The lost treasures of Sethos, enlightened prince of Egypt (1731)

Somos, Mark (2014) The lost treasures of Sethos, enlightened prince of Egypt (1731). In: Athenian legacies: European debates on citizenship. Pensiero Politico (Il) - Biblioteca, 34 . Leo S. Olschki, Florence, pp. 271-314. ISBN 9788822263582

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Abstract

Séthos (1731) deserves more attention. Its contributions to Egyptomania, Mozart’s Magic Flute, Freemasonic symbolism, and the battle of ancients and moderns, are some of the reasons. Séthos also claims to be the third in a new, distinctive type of philosophical novels, after Fénelon’s Télémaque (1699) and Ramsay’s Cyrus (1727). These novels, often revolving around a traveling prince, set up a series of literary thought experiments to systematically test and explore competing commercial and political arrangements, both foreign and domestic. They also propose a model for the education of a new sort of man, suited for the commercial age and its effect on popular and global politics. Fénelonian novels are veritable treasure troves of thought experiments and social criticism. They remain under-used by historians of eighteenth-century political and economic thought.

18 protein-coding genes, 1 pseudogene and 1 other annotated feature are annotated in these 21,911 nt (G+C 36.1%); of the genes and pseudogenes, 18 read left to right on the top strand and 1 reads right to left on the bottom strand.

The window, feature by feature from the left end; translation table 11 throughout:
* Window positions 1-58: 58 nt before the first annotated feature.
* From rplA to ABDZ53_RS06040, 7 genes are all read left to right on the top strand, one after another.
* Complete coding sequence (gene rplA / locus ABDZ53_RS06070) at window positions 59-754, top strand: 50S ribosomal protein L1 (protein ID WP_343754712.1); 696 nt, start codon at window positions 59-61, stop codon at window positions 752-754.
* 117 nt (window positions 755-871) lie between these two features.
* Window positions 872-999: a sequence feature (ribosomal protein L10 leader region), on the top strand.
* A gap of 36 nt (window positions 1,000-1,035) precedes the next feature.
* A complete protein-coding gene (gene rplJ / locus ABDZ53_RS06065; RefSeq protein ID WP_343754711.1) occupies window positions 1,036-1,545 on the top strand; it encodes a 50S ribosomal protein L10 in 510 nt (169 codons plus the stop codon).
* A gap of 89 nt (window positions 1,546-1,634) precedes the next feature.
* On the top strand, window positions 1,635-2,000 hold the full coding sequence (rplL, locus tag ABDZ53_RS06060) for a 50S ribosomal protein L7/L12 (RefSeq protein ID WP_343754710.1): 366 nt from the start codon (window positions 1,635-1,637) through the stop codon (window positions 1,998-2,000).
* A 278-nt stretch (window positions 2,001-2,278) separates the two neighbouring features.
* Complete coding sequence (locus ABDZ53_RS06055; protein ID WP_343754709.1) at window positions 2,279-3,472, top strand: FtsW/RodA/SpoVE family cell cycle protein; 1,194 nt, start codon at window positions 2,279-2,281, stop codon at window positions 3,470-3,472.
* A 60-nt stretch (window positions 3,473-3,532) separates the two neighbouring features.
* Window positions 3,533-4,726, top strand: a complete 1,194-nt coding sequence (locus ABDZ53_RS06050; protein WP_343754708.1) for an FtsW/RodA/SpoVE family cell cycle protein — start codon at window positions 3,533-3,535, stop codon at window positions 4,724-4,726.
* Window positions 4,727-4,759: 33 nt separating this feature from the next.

Item Type: Book Section
Schools and Departments: School of Law, Politics and Sociology > Law
Subjects: H Social Sciences > HB Economic theory. Demography > HB0075 History of economics. History of economic theory Including special economic schools
K Law > KJ Europe
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Depositing User: Mark Somos
Date Deposited: 14 Oct 2014 08:09
Last Modified: 20 Mar 2015 15:22
URI: http://srodev.sussex.ac.uk/id/eprint/50542

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